An unphilosophic but nonetheless effective help to putting death in its place is to run over the list of those who have clung long to life. What did they gain over the untimely dead? Any any rate they are all in their graves by now—Caedicianus, Fabius, Julianus, Lepidus, and all others like them who took part in many funerals and then their own. In truth, the distance we have to travel is small: and we drag it out with such labour, in such poor company, in such a feeble body. No great thing, then. Look behind you at the huge gulf of time, and another infinity ahead. In this perspective what is the difference between an infant of three days and a Nestor of three generations?

[…]

But, my dear fellow, consider it possible that nobility and virtue are something other than saving one’s life or having it saved. Could it not be that anyone who is truly a man should dismiss any concern for a particular length of life, and not simply live for the sake of living? Rather he should leave all this to god and believe what the womenfolk say, that no one ever escapes the day of his fate: his thought should be on this further question, how best to live his life in the time he has to be alive.

[…]

All that you see will soon perish; those who witness this perishing will soon perish themselves. Die in extreme old age or die before your time—it will all be the same.

Accepting death

…and if anyone is frightened of a function of nature, he is a mere child. And death is not only a function of nature, but also to her benefit.

[…]

What of [death], then? You embarked, you set sail, you made port. Go ashore now. If it is to another life, nothing is empty of the gods, even on that shore: and if to insensibility, you will cease to suffer pains and pleasures, no longer in thrall to a bodily vessel which is a master as far inferior as its servant is superior. One is mind and divinity: the other a clay of dust and blood.

[…]

He who fears death fears either unconsciousness or another sort of consciousness. Now if you will no longer be conscious you will not be conscious either of anything bad. If you are to take on a different consciousness, you will be a different being and life will not cease.

Five ways a soul harms itself

The soul of a man harms itself, first and foremost, when it becomes (as far as it can) a separate growth, a sort of tumour on the universe: because to resent anything that happens is to separate oneself in revolt from Nature, which holds in collective embrace the particular natures of all other things. Secondly, when it turns away from another human being, or is even carries so far in opposition as to intend him harm—such is the case in the souls of those gripped by anger. A soul harms itself, thirdly, when it gives in to pleasure or pain. Fourthly, whenever it dissimulates, doing or saying anything feigned or false. Fifthly, whenever it fails to direct any of its own actions or impulses to a goal, but acts at random, without conscious attention—whereas even the most trivial action should be undertaken in reference to the end.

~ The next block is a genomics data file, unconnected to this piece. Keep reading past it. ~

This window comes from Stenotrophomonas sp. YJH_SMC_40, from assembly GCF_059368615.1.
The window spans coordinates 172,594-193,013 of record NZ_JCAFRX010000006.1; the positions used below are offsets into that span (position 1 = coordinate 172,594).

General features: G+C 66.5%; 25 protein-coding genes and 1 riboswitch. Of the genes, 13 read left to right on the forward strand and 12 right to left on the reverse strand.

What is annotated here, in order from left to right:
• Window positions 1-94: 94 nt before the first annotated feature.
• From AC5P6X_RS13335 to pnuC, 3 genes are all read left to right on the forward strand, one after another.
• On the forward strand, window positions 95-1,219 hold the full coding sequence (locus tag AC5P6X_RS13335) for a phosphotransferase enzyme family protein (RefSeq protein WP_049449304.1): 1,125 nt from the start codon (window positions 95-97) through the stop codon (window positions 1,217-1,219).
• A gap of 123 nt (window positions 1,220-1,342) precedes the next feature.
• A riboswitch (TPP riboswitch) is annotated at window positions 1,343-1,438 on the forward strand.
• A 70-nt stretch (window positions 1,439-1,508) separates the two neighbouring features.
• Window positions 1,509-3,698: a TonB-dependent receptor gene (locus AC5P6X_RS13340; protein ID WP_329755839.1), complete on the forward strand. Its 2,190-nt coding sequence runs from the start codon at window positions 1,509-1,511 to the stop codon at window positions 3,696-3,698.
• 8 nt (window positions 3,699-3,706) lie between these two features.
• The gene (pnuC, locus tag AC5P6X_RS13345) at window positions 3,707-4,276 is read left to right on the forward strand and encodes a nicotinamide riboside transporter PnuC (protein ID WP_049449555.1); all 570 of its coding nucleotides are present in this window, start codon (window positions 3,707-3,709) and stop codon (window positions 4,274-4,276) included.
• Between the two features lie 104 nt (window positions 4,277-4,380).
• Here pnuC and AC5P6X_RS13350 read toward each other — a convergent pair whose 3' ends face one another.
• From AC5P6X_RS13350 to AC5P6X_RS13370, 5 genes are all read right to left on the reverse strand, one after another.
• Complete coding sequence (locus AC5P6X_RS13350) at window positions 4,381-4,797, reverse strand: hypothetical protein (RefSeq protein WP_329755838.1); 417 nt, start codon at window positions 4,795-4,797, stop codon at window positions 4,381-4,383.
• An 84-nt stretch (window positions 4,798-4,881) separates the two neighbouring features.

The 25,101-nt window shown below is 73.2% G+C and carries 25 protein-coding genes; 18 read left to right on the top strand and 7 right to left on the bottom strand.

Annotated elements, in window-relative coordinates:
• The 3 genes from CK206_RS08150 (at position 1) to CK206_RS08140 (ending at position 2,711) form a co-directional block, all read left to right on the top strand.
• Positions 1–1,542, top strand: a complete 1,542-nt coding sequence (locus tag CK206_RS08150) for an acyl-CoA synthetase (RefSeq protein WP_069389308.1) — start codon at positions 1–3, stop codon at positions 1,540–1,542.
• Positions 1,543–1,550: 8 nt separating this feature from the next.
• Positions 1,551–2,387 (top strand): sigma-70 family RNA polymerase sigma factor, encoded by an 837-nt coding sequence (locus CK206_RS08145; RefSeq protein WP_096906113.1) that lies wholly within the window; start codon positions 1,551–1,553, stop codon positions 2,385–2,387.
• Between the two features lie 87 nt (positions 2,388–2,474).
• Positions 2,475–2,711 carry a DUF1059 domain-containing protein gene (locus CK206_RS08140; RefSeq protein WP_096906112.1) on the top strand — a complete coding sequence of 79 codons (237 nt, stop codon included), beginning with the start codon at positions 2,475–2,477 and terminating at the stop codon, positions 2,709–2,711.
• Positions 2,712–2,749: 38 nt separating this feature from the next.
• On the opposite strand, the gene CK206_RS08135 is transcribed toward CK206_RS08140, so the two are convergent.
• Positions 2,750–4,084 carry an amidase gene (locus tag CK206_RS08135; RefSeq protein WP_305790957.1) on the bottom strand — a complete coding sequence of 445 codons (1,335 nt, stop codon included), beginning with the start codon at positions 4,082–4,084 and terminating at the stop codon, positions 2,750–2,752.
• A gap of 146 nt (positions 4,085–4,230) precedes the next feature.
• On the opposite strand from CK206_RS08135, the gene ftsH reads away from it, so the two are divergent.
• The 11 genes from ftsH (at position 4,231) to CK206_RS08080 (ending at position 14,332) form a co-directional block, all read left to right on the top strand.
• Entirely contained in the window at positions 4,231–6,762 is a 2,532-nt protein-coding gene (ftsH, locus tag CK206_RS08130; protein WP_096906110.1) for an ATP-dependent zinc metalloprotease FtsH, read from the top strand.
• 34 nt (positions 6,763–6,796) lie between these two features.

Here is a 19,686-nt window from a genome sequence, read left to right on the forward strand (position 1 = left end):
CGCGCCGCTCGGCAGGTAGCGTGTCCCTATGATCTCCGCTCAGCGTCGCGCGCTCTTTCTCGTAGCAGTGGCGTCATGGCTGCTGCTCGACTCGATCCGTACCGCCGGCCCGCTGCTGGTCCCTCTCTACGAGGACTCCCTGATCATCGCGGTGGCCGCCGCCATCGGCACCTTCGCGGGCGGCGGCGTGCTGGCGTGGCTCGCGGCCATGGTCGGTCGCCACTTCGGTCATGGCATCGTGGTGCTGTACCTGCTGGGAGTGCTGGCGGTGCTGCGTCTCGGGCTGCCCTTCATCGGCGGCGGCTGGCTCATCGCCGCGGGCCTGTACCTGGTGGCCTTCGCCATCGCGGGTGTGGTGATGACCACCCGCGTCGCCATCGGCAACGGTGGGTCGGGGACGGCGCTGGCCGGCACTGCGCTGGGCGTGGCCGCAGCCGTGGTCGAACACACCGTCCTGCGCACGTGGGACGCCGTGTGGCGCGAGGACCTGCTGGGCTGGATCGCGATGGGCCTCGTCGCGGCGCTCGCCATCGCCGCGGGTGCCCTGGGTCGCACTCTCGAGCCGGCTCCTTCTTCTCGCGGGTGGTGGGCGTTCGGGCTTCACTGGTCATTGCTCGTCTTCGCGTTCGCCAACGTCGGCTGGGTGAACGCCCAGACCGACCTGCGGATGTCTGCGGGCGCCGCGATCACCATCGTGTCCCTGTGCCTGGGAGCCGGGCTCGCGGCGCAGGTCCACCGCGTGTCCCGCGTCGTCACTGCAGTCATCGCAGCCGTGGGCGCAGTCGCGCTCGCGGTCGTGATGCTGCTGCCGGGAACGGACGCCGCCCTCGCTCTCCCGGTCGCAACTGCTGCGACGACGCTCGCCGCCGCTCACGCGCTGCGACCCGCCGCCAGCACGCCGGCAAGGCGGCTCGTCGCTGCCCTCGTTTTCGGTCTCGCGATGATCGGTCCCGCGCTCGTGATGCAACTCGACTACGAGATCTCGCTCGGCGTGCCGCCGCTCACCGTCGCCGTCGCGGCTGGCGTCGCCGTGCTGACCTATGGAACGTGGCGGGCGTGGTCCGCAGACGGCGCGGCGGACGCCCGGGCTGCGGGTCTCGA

Experiencing pleasure

‘But better is what benefits.’ If to your benefit as a rational being, adopt it: but if simply to your benefit as an animal, reject it, and stick to your judgement without fanfare.

[…]

Never regard as a benefit to yourself anything which will force you at some point to break your faith, to leave integrity behind, to hate, suspect, or curse another, to dissemble, to covet anything needing the secrecy of walls and drapes.

Work

At break of day, when you are reluctant to get up, have this thought ready to mind: ‘I am getting up for a man’s work. Do I still then resent it, if I am going out to do what I was born for, the purpose for which I was brought into the world? Or was I created to wrap myself in blankets and keep warm?’ ‘But this is more pleasant.’ Were you then born for pleasure—all for feeling, not for action? Can you not see plants, birds, ants, spiders, bees all doing their own work, each helping in their one way to order the world? And then you do not want to do the work of a human being—you do not hurry to the demands of your own nature. ‘But one needs rest too.’ One does indeed: I agree. But nature has set limits to this too, just as it has to eating and drinking, and yet you go beyond these limits, beyond what you need. Not in your actions, though, not any longer: here you stay below your capability.

The cycle of life

There is a river of creation, and time is a violent stream. As soon as one thing comes into sight, it is swept past and another is carried down: it too will be taken on its way.

[…]

All that happens is as habitual and familiar as roses in spring and fruit in the summer. True too of disease, death, defamation, and conspiracy—and all that delights or gives pain to fools.

[…]

Reflect often on the speed with which all things in being, or coming into being, are carried past and swept away. Existence is like a river in ceaseless flow, its actions a constant succession of change, its causes innumerable in their variety: scarcely anything stands still, even what is most immediate. Reflect too on the yawning gulf of past and future time, in which all things vanish. So in all this it must be folly for anyone to be puffed with ambition, racked in struggle, or indignant at his lot—as if this was anything lasting or likely to trouble him for long.